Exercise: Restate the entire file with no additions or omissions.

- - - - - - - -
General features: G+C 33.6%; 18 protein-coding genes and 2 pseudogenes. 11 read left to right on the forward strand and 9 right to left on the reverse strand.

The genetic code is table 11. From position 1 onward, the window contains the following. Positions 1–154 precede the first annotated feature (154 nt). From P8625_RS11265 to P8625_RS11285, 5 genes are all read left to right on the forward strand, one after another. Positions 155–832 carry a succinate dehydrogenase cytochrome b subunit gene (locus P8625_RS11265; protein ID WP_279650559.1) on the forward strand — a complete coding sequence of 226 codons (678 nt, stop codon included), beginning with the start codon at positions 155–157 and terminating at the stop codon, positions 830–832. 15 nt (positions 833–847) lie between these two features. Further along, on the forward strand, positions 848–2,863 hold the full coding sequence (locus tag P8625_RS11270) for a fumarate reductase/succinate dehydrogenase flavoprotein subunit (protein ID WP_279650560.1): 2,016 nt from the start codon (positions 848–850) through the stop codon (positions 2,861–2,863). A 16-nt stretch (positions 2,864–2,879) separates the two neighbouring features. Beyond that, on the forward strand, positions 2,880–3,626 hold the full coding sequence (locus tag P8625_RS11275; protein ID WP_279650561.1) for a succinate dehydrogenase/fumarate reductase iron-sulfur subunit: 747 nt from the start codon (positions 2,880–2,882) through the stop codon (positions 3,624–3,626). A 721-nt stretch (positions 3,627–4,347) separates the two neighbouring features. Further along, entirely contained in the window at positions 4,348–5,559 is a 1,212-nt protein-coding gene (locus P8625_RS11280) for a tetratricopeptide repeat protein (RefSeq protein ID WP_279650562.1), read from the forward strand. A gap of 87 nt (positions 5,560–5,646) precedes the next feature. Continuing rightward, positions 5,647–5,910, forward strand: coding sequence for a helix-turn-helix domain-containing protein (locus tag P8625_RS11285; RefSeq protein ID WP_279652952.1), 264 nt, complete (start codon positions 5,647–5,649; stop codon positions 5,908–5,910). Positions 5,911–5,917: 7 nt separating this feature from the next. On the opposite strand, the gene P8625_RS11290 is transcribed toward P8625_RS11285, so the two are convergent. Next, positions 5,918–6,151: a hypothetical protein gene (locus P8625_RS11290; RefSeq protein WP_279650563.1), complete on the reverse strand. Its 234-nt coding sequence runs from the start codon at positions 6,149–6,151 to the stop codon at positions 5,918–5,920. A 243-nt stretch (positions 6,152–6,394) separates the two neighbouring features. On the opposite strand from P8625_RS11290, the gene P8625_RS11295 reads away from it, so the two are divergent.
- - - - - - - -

General features: G+C 33.6%; 18 protein-coding genes and 2 pseudogenes. 11 read left to right on the forward strand and 9 right to left on the reverse strand.

The genetic code is table 11. From position 1 onward, the window contains the following. Positions 1–154 precede the first annotated feature (154 nt). From P8625_RS11265 to P8625_RS11285, 5 genes are all read left to right on the forward strand, one after another. Positions 155–832 carry a succinate dehydrogenase cytochrome b subunit gene (locus P8625_RS11265; protein ID WP_279650559.1) on the forward strand — a complete coding sequence of 226 codons (678 nt, stop codon included), beginning with the start codon at positions 155–157 and terminating at the stop codon, positions 830–832. 15 nt (positions 833–847) lie between these two features. Further along, on the forward strand, positions 848–2,863 hold the full coding sequence (locus tag P8625_RS11270) for a fumarate reductase/succinate dehydrogenase flavoprotein subunit (protein ID WP_279650560.1): 2,016 nt from the start codon (positions 848–850) through the stop codon (positions 2,861–2,863). A 16-nt stretch (positions 2,864–2,879) separates the two neighbouring features. Beyond that, on the forward strand, positions 2,880–3,626 hold the full coding sequence (locus tag P8625_RS11275; protein ID WP_279650561.1) for a succinate dehydrogenase/fumarate reductase iron-sulfur subunit: 747 nt from the start codon (positions 2,880–2,882) through the stop codon (positions 3,624–3,626). A 721-nt stretch (positions 3,627–4,347) separates the two neighbouring features. Further along, entirely contained in the window at positions 4,348–5,559 is a 1,212-nt protein-coding gene (locus P8625_RS11280) for a tetratricopeptide repeat protein (RefSeq protein ID WP_279650562.1), read from the forward strand. A gap of 87 nt (positions 5,560–5,646) precedes the next feature. Continuing rightward, positions 5,647–5,910, forward strand: coding sequence for a helix-turn-helix domain-containing protein (locus tag P8625_RS11285; RefSeq protein ID WP_279652952.1), 264 nt, complete (start codon positions 5,647–5,649; stop codon positions 5,908–5,910). Positions 5,911–5,917: 7 nt separating this feature from the next. On the opposite strand, the gene P8625_RS11290 is transcribed toward P8625_RS11285, so the two are convergent. Next, positions 5,918–6,151: a hypothetical protein gene (locus P8625_RS11290; RefSeq protein WP_279650563.1), complete on the reverse strand. Its 234-nt coding sequence runs from the start codon at positions 6,149–6,151 to the stop codon at positions 5,918–5,920. A 243-nt stretch (positions 6,152–6,394) separates the two neighbouring features. On the opposite strand from P8625_RS11290, the gene P8625_RS11295 reads away from it, so the two are divergent.